I’ve been struggling with writing lately. I have a paper due and I really need to write it, but I keep putting it off. Also, you may have noticed that I haven’t posted to the Conspiracy since late last week. Again, putting it off. I suppose I’m waiting for inspiration on both counts. Regardless, some of the planets have aligned enough for me to put together some thoughts this morning.
The tragedy at Virginia Tech is heartbreaking. It hits home all the more because I work at a university and when things like this happen, you spend a lot of time thinking about how it happened and what would you do in that situation. Unfortunately, I can’t come up with anything. Certainly I would make an attempt to hide or barricade the office door, but I really don’t know what would happen. However, my point is that 32 people died, senselessly, and there is naturally an outpouring of emotion from all corners.
On another front, today in Baghdad, bombs killed 33 people and injured dozens more. The problem is, no one really noticed. I wouldn’t have noticed had it not been on the same page as other news. But the paradox of 32 young Americans dying in a senseless tragedy and 33 Iraqis dying in a senseless tragedy and the attention (or lack thereof) paid to both is confusing. Why do we not mourn the deaths of all people regardless of who they are or where they’re from; they’re still human are they not?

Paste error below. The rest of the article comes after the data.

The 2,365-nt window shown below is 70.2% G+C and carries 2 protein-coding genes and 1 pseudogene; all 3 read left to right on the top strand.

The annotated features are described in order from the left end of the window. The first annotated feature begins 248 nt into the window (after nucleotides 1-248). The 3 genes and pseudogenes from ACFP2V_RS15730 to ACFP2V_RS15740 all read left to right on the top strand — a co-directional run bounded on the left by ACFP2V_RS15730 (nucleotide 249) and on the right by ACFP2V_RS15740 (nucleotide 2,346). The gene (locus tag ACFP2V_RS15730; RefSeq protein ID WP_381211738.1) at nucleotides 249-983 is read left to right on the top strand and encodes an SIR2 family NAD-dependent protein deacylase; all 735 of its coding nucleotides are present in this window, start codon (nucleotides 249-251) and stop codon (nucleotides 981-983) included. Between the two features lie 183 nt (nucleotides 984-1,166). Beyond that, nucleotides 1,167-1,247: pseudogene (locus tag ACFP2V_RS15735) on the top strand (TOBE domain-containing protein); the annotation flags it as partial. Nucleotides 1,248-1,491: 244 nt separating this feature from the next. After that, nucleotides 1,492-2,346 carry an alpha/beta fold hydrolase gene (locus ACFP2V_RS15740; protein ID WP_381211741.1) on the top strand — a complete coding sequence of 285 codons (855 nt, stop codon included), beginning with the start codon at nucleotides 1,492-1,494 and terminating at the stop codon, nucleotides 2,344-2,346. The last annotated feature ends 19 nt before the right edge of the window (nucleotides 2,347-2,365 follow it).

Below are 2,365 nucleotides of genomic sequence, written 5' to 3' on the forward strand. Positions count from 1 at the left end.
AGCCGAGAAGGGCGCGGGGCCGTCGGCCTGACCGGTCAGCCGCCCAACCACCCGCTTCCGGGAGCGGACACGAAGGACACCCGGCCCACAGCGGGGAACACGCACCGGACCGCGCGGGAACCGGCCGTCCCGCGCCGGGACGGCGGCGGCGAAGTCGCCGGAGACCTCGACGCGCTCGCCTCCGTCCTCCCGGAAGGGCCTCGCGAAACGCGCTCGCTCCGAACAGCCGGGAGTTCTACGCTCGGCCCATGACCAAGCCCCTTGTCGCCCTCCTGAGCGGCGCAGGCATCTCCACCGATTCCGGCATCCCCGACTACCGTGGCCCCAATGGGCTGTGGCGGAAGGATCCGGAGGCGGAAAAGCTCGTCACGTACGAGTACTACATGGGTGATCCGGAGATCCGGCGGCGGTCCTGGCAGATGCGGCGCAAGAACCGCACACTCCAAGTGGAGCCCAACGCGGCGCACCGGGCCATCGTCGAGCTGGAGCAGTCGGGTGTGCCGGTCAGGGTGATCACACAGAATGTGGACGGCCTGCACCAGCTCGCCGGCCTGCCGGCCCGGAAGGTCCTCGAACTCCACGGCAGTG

A writer to my local paper this morning suggested arming professors with concealed weapons as a way to quell or, at the very least, diminish the loss in instances such as the Virginia Tech massacre. What a highly illogical and ill-formed idea! The idea of adding more guns to an already volatile situation is definitely the way to go. Why not have Wyatt Earp and Doc Holliday in charge of campus security? Some people are just idiots.
Another lesser tragedy would be that I had too much wine at a party last night and I really can’t form any more thoughts at this point.
See you in the funny papers!